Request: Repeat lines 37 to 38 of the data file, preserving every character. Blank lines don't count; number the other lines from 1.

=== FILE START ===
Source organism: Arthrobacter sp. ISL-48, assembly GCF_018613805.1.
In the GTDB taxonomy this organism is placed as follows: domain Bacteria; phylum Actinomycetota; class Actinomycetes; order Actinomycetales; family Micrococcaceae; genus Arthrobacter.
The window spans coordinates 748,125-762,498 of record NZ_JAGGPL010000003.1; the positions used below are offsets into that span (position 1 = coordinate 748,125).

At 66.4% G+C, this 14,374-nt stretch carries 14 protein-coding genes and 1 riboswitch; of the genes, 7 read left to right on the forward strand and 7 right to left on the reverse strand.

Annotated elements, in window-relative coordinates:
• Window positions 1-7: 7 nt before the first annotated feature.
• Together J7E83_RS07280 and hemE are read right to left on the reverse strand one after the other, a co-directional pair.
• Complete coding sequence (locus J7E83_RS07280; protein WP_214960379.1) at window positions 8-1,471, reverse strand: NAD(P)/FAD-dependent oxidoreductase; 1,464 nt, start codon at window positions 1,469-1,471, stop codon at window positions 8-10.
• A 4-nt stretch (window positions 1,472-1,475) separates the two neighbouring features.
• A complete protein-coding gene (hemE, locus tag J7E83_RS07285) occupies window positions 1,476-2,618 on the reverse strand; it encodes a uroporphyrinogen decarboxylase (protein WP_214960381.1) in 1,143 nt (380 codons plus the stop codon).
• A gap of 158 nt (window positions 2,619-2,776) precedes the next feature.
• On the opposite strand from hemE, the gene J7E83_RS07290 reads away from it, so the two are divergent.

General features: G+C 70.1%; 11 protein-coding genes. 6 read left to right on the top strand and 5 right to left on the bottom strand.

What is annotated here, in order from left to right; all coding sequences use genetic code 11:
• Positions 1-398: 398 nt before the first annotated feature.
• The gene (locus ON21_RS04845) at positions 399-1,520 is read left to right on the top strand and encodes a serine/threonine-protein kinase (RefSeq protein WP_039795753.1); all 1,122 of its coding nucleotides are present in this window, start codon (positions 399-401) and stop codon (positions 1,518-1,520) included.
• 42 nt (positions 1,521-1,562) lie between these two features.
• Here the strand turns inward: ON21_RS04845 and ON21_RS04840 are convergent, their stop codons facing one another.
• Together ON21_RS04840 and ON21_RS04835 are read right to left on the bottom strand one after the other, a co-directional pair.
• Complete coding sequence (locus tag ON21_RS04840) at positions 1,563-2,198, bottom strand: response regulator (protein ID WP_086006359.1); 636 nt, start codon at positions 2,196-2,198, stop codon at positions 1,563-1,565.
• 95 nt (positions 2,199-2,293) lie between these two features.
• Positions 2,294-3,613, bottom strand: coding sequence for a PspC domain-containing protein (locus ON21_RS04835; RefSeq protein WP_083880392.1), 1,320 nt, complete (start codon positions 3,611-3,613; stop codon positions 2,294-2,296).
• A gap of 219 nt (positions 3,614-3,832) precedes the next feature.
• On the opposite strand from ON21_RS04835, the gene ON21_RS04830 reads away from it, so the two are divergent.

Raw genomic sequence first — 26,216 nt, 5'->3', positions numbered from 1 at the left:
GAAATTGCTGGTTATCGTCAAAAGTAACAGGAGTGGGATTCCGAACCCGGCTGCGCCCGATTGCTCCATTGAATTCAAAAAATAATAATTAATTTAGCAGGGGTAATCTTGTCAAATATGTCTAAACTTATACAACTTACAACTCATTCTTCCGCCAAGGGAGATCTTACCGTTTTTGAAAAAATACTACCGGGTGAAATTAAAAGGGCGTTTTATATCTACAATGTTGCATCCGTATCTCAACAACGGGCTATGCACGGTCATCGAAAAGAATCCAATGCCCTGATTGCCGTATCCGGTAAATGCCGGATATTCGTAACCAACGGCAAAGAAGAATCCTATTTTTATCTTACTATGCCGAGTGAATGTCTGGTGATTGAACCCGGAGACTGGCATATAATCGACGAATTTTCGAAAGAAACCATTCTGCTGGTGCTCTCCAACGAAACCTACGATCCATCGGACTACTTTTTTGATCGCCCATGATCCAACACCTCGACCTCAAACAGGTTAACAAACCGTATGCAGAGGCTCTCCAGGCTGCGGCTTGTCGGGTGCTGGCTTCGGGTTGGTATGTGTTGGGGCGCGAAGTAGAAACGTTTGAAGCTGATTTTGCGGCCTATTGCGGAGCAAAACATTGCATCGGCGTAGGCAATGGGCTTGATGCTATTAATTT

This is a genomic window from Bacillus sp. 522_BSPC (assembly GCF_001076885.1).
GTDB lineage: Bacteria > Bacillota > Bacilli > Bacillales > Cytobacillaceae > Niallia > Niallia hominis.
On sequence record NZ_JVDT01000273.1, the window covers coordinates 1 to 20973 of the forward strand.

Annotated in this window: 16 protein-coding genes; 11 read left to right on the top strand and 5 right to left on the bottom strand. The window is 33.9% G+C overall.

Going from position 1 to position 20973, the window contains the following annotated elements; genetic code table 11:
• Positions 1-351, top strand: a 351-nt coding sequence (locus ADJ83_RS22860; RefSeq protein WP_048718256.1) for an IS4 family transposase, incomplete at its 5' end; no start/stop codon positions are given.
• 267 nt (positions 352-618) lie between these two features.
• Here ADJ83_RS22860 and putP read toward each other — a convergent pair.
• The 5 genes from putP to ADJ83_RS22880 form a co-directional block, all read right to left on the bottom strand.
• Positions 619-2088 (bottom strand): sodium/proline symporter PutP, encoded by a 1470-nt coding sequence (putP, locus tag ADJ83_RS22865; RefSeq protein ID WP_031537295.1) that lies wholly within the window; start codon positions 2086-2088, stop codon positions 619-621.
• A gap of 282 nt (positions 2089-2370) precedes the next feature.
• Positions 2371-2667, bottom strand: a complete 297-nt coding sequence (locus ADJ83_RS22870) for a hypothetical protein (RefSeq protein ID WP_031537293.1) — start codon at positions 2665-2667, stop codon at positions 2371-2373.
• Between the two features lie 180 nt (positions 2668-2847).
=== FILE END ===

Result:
• A gap of 282 nt (positions 2089-2370) precedes the next feature.
• Positions 2371-2667, bottom strand: a complete 297-nt coding sequence (locus ADJ83_RS22870) for a hypothetical protein (RefSeq protein ID WP_031537293.1) — start codon at positions 2665-2667, stop codon at positions 2371-2373.